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Venules are a type of blood vessel found within the circulatory system. All blood vessels transport blood either from the heart to the body or from the body back to the heart. Arteries and arterioles transport blood from the heart out to the body, while veins and venules transport the blood back to the heart.
The circulatory system is made up of arteries and arterioles, veins and venules and capillaries. As the blood vessels get further away from the heart, they branch out to form smaller vessels. Capillaries are the smallest blood vessels. They are only one cell thick and their walls are also very thin. This allows oxygen to move out of the blood into the surrounding cells and carbon dioxide to move from the cells to the blood.
Arteries and veins are the largest blood vessels and are found nearest the heart. They branch out to form smaller arterioles and venules. The capillaries act as the link between the arterioles and venules, making the circulatory system a complete system for blood flow.
Venules link the capillaries to the veins when blood is being transported back to the heart and lungs. A vein is much larger than a venule and can carry a much higher volume of blood. Many venules will join with a single vein to transport the blood.
Most of the blood that is transported by the venules is deoxygenated blood. This means that the blood passed through various tissues and organs within the body and oxygen has passed from the blood into the cells of the body. The blood must now travel back to the lungs so it can pick up more oxygen to take back out to the body.
When blood leaves the heart, it is pumped around the body by the contractions of the heart, but the same is not true for blood returning to the heart. The blood flow within veins and venules is a lot slower than in arteries and arterioles. The blood is actually pumped by contractions in muscles in the extremities, the legs for example.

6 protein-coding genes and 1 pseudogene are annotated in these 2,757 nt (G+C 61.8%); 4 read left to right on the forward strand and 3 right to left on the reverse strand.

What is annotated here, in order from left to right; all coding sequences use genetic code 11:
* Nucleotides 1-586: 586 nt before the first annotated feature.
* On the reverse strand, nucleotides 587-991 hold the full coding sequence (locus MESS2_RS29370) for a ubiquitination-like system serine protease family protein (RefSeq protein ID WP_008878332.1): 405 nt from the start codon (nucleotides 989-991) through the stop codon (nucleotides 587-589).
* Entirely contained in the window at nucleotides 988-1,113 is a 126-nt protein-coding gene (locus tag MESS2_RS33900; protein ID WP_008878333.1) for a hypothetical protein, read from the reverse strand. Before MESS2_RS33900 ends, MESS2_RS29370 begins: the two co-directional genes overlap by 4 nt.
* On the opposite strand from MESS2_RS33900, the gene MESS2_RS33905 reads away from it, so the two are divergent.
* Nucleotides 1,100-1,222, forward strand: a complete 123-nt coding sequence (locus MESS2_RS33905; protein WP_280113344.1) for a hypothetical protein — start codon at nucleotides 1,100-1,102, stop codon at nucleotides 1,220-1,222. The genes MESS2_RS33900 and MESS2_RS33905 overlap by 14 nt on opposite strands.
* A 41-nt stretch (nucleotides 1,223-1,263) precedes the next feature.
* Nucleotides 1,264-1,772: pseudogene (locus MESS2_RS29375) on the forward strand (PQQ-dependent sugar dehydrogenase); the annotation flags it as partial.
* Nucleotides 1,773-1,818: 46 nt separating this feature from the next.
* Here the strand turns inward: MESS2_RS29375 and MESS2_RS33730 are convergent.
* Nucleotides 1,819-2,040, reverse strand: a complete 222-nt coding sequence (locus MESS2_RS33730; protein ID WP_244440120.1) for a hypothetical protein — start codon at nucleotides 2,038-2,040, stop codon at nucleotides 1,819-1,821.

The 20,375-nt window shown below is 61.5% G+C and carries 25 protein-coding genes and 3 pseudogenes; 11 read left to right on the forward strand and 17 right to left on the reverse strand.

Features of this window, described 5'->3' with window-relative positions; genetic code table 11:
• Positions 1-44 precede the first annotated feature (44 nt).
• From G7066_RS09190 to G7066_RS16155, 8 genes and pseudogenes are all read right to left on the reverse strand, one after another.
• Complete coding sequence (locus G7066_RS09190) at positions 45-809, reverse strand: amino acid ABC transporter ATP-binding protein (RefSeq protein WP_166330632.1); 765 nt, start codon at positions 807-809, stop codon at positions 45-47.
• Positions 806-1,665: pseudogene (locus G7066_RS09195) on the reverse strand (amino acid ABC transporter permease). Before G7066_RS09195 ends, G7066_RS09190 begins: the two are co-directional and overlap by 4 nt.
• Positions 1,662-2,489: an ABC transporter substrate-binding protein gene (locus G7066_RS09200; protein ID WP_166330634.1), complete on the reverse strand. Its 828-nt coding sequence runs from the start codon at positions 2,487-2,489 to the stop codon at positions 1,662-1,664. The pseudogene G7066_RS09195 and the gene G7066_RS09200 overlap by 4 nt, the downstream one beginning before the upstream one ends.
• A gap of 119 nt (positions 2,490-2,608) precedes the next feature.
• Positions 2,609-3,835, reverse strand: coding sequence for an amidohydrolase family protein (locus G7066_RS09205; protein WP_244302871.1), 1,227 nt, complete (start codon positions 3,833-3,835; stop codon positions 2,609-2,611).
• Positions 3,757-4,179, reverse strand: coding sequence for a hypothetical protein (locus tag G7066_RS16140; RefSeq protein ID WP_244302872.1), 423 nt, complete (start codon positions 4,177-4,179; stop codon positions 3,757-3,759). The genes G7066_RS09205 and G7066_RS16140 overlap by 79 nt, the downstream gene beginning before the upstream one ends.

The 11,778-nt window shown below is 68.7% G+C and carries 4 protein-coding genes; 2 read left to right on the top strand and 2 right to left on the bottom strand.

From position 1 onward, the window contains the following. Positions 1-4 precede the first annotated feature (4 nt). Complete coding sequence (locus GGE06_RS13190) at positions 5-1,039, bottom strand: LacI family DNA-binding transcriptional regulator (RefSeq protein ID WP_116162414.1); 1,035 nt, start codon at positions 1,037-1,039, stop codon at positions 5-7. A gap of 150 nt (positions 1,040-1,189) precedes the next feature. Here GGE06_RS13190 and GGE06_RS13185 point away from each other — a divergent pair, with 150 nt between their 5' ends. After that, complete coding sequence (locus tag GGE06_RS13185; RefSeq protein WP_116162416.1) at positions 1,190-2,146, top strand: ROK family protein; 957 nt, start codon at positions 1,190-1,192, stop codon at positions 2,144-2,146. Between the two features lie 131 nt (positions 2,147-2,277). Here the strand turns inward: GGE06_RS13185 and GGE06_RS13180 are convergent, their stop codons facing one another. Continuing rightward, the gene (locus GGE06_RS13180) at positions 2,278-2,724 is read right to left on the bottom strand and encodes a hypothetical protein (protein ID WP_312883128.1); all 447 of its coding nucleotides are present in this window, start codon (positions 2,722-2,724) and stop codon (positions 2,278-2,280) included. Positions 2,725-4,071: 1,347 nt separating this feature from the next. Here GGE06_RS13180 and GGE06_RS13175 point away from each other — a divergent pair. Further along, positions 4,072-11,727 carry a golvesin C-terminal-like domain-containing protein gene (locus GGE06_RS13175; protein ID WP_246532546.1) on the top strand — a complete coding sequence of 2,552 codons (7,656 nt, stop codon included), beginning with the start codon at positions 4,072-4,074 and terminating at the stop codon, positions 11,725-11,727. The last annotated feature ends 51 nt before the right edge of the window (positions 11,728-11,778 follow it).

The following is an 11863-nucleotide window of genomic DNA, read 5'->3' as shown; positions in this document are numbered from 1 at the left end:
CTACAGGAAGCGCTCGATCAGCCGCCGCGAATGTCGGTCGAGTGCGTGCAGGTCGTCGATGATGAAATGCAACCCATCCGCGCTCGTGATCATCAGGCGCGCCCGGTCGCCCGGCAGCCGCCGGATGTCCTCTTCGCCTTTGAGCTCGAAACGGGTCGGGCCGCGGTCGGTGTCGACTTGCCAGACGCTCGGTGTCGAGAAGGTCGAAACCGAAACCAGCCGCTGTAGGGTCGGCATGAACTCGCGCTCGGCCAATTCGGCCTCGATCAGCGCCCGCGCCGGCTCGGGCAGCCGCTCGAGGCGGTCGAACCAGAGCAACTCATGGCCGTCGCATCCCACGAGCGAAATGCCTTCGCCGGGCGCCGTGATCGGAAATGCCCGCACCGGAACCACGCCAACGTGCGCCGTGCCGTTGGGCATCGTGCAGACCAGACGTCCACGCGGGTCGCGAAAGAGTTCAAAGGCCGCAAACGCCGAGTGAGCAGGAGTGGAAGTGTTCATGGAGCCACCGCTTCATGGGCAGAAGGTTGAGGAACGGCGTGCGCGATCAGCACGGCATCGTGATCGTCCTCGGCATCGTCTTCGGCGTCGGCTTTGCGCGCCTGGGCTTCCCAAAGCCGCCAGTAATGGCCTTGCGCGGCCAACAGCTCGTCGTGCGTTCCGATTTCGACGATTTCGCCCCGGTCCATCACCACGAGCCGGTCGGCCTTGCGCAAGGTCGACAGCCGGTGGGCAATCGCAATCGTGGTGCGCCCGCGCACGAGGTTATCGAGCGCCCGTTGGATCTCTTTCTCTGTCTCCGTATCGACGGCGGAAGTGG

Most blood is flowing against gravity when it is traveling back to the heart and lungs. Semi-lunar valves are present within each venule and vein to stop the blood from flowing back down the vein or venule. These valves are necessary because the blood is not being pumped as hard and to counteract the effects of gravity on the slower moving blood.
@extrordinary-- Venules have walls that are three layers thick. The layers are made from various types of cells and tissue. From what I can remember from my class way back when, their walls are thinner than arterioles. Since the walls are so thin, the venules are porous for the cells and fluids to move easily from the bloodstream through the walls.Hope this helps.
Thanks for this article -- it's certainly much clearer than the section on venules in my biology textbook! I was wondering if you could tell me a little bit more about the structure of venules though. I have to fill in a diagram about them on a test next week, and I'd like to be a bit more prepared.
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